- Table of Contents
- Microsoft SQL Server Defined
- Microsoft SQL Server Features
- Microsoft SQL Server Administration
- Microsoft SQL Server Programming
- An Outline for Development
- Database Services
- Database Objects: Databases
- Database Objects: Tables
- Database Objects: Table Relationships
- Database Objects: Keys
- Database Objects: Constraints
- Database Objects: Data Types
- Database Objects: Views
- Database Objects: Stored Procedures
- Database Objects: Indexes
- Database Objects: User Defined Functions
- Database Objects: Triggers
- Database Design: Requirements, Entities, and Attributes
- Business Process Model Notation (BPMN) and the Data Professional
- Business Questions for Database Design, Part One
- Business Questions for Database Design, Part Two
- Database Design: Finalizing Requirements and Defining Relationships
- Database Design: Creating an Entity Relationship Diagram
- Database Design: The Logical ERD
- Database Design: Adjusting The Model
- Database Design: Normalizing the Model
- Creating The Physical Model
- Database Design: Changing Attributes to Columns
- Database Design: Creating The Physical Database
- Database Design Example: Curriculum Vitae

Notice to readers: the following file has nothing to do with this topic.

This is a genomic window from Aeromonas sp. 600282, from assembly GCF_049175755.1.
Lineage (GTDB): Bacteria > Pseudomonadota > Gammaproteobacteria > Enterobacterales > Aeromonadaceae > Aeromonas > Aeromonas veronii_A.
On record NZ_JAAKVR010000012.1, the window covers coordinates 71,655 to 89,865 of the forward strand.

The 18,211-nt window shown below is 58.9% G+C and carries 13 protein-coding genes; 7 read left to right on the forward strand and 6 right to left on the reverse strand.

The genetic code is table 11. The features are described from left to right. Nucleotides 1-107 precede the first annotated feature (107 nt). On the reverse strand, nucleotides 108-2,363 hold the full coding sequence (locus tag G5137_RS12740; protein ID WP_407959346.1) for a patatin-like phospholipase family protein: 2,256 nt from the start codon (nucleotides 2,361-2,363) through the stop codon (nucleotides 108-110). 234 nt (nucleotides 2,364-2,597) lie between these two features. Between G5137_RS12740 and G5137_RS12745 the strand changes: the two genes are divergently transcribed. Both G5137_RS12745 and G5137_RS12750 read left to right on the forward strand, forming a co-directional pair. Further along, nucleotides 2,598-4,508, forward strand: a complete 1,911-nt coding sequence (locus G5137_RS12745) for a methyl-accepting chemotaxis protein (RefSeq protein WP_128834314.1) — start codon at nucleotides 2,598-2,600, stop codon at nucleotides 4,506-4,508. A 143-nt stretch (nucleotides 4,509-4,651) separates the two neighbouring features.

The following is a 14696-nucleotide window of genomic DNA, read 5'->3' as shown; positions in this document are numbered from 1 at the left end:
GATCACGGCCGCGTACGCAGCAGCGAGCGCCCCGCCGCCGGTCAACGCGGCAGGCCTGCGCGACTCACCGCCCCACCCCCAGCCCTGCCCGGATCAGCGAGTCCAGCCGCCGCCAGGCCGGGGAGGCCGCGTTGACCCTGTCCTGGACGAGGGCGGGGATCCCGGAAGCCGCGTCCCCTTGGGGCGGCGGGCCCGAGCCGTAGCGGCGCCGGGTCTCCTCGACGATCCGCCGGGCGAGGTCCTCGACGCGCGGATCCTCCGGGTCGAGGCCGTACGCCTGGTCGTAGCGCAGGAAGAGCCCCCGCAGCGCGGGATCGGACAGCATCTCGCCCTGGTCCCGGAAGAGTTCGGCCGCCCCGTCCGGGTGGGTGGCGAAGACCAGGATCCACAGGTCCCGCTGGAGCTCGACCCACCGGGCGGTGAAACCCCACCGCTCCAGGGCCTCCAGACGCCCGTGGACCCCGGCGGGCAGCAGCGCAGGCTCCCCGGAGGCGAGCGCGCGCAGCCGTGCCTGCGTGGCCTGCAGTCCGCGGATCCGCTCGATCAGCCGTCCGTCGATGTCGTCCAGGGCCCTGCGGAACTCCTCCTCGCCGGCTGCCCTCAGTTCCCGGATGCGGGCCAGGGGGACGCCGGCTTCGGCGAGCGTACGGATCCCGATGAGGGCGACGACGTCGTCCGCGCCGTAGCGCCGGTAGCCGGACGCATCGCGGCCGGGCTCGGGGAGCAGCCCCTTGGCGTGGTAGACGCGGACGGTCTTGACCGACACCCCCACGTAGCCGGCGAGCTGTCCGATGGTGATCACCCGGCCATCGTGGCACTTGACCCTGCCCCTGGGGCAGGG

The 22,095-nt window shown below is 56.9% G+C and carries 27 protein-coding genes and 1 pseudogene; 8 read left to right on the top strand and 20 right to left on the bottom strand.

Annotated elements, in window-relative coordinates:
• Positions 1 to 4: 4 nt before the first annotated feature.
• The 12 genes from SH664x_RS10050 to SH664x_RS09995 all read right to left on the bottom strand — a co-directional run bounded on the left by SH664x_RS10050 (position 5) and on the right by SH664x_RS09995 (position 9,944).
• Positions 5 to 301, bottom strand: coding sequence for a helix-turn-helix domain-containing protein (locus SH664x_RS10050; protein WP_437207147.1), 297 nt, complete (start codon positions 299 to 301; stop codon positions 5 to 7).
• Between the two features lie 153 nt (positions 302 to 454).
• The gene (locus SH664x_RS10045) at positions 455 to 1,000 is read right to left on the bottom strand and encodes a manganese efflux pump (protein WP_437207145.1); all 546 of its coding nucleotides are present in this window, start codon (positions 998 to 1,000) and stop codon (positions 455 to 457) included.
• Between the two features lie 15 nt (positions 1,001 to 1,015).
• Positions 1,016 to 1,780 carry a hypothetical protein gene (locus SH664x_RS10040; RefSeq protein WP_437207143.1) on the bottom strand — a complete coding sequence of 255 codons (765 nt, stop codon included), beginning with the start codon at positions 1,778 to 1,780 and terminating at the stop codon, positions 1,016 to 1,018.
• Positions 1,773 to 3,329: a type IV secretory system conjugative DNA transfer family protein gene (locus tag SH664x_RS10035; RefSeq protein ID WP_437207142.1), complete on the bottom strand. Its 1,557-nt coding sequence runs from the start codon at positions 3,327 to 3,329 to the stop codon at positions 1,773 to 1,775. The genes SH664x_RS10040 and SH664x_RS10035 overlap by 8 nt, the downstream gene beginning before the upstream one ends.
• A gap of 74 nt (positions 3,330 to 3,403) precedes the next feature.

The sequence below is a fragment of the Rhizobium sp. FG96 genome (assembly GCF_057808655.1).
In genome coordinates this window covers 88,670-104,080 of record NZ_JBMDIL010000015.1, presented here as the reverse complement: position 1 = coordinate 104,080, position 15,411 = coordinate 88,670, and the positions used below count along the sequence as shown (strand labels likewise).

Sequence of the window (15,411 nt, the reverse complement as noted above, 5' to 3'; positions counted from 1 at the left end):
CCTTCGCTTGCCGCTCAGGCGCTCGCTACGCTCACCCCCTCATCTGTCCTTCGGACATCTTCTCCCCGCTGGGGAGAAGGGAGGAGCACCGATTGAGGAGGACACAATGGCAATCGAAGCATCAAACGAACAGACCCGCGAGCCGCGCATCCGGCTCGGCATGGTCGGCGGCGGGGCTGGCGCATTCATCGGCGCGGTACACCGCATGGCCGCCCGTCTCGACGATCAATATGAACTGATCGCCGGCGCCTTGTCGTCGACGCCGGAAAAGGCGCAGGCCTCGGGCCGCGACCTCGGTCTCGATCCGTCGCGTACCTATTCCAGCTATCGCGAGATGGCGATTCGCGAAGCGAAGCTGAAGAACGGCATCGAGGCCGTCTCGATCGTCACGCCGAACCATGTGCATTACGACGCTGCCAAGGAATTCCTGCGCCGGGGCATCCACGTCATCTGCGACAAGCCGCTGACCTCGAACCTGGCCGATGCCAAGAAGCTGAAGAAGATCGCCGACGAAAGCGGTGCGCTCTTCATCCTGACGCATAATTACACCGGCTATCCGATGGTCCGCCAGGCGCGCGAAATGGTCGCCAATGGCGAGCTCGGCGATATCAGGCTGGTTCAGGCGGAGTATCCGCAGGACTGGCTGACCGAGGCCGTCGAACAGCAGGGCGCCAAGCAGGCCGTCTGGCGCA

- The SQL Server Sample Databases
- The SQL Server Sample Databases: pubs
- The SQL Server Sample Databases: NorthWind
- The SQL Server Sample Databases: AdventureWorks
- The SQL Server Sample Databases: Adventureworks Derivatives
- UniversalDB: The Demo and Testing Database, Part 1
- UniversalDB: The Demo and Testing Database, Part 2
- UniversalDB: The Demo and Testing Database, Part 3
- UniversalDB: The Demo and Testing Database, Part 4
- Getting Started with Transact-SQL
- Transact-SQL: Data Definition Language (DDL) Basics
- Transact-SQL: Limiting Results
- Transact-SQL: More Operators
- Transact-SQL: Ordering and Aggregating Data
- Transact-SQL: Subqueries
- Transact-SQL: Joins
- Transact-SQL: Complex Joins - Building a View with Multiple JOINs
- Transact-SQL: Inserts, Updates, and Deletes
- An Introduction to the CLR in SQL Server 2005
- Design Elements Part 1: Programming Flow Overview, Code Format and Commenting your Code
- Design Elements Part 2: Controlling SQL's Scope
- Design Elements Part 3: Error Handling
- Design Elements Part 4: Variables
- Design Elements Part 5: Where Does The Code Live?
- Design Elements Part 6: Math Operators and Functions
- Design Elements Part 7: Statistical Functions
- Design Elements Part 8: Summarization Statistical Algorithms
- Design Elements Part 9:Representing Data with Statistical Algorithms
- Design Elements Part 10: Interpreting the Data—Regression
- Design Elements Part 11: String Manipulation
- Design Elements Part 12: Loops
- Design Elements Part 13: Recursion
- Design Elements Part 14: Arrays
- Design Elements Part 15: Event-Driven Programming Vs. Scheduled Processes
- Design Elements Part 16: Event-Driven Programming
- Design Elements Part 17: Program Flow
- Forming Queries Part 1: Design
- Forming Queries Part 2: Query Basics
- Forming Queries Part 3: Query Optimization
- Forming Queries Part 4: SET Options
- Forming Queries Part 5: Table Optimization Hints
- Using SQL Server Templates
- Transact-SQL Unit Testing
- Index Tuning Wizard
- Unicode and SQL Server
- SQL Server Development Tools
- The SQL Server Transact-SQL Debugger
- The Transact-SQL Debugger, Part 2
- Basic Troubleshooting for Transact-SQL Code